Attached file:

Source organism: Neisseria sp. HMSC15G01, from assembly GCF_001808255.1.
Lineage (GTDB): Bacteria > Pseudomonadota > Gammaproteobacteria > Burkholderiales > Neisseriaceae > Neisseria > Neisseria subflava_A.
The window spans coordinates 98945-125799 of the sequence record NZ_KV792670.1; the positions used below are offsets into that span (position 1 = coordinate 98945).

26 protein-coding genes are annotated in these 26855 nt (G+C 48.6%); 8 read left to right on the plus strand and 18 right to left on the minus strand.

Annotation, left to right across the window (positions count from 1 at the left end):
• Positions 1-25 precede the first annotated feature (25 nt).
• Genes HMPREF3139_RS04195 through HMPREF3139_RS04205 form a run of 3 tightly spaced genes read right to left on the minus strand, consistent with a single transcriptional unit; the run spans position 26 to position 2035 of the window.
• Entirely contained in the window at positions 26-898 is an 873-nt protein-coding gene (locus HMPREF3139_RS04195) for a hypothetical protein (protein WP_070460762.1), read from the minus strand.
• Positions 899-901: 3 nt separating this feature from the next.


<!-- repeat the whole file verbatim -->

Source organism: Neisseria sp. HMSC15G01, from assembly GCF_001808255.1.
Lineage (GTDB): Bacteria > Pseudomonadota > Gammaproteobacteria > Burkholderiales > Neisseriaceae > Neisseria > Neisseria subflava_A.
The window spans coordinates 98945-125799 of the sequence record NZ_KV792670.1; the positions used below are offsets into that span (position 1 = coordinate 98945).

26 protein-coding genes are annotated in these 26855 nt (G+C 48.6%); 8 read left to right on the plus strand and 18 right to left on the minus strand.

Annotation, left to right across the window (positions count from 1 at the left end):
• Positions 1-25 precede the first annotated feature (25 nt).
• Genes HMPREF3139_RS04195 through HMPREF3139_RS04205 form a run of 3 tightly spaced genes read right to left on the minus strand, consistent with a single transcriptional unit; the run spans position 26 to position 2035 of the window.
• Entirely contained in the window at positions 26-898 is an 873-nt protein-coding gene (locus HMPREF3139_RS04195) for a hypothetical protein (protein WP_070460762.1), read from the minus strand.
• Positions 899-901: 3 nt separating this feature from the next.